That would be a shame really. Elections are so much more interesting than coronations. And some of the issues that were highlighted fairly well in Inside Riverside during the past year, were instituted by the fact that the local government of the county as well as Moreno Valley had become too much of an insiders' club. That was definitely true inside the Sheriff's Department.

What's also seemed so strange about this posting, is that this is far from being any kind of breaking story. Actually, most people originally read about it as detailed in this article published by Inland Empire Weekly in 2007. For those who read the article, you'll find that its author, David Silva actually wrote a fairly balanced story. That's why it was difficult to understand why Silva's "conclusion" was "bizarre" because he didn't really have one.

The first thought to come to mind was oh my! The second was oh dear! By its end, I was thinking, where is "60 Minutes" to get to the bottom of what's clearly been under the radar for two whole years.

It would make perfect drama for the family hour on Sunday night.

The cast of characters in this drama includes a "law and order at all costs" prosecutor who never filed charges in this alleged voters' fraud case which the blogger didn't mention. It also includes the "all cops are evil" police commissioner who not only serves on the "anti-cop" Community Police Review Commission (and this is actually its proper name) that sustains less than 5% of allegations against police officers but has a son who works as an officer on the Riverside Police Department. Which the blogger didn't mention. In fact, if he knew Beeman at all, he would realize that she's a strong supporter of the police department in Riverside and really not "anti-cop".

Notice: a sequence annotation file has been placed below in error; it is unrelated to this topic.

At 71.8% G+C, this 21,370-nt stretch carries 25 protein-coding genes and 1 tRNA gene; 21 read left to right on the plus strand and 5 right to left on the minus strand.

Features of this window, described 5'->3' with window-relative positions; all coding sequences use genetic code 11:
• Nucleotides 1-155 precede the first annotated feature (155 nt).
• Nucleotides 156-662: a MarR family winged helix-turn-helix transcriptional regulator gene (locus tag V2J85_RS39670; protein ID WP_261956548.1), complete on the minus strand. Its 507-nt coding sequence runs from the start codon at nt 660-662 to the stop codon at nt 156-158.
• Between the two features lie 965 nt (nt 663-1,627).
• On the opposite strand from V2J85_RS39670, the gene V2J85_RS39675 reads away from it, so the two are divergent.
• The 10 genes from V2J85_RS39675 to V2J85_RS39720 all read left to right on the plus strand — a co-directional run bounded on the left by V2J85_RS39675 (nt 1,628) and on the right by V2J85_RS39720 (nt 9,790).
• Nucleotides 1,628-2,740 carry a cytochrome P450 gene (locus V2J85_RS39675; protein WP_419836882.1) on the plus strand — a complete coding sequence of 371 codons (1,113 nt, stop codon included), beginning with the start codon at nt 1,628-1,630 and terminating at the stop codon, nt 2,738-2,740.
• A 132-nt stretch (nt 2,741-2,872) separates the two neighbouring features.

We also have the "matriarch of Riverside's nut jobs" (and yes, name calling can be a useful substitute for a good argument) who nearly unseated Councilman Steve Adams (who's "earthy style" even alienated members of the Riverside Police Officers' Association at one point during Election 2007) while spending about 1/30th of the money that he did during Election 2007. And Save-Riverside seems much more evil this time around than the last time, perhaps because this organization might be stepping on the toes of one of his candidates this time around rather than just the "local dictator". It was an interesting if somewhat off-the-wall and belated mood piece and it remains to be seen whether or not it will result in an investigation of Election 2007 will be conducted by the "powers that be" of the elections in both of these wards. I guess that's up to those folks to decide or not.

It will be interesting to see how this all turns out as it looks like even before the filing deadline that Election 2009 might be one for the books and the articles at that venue and others might be one reason why. The plethora of different input on the elections is what makes them fascinating.

Election 2009, coming to a venue near you whether you are ready or not.

Redlands voted again to raise its water and sewer rates to pay its bills.

(excerpt, Press Enterprise)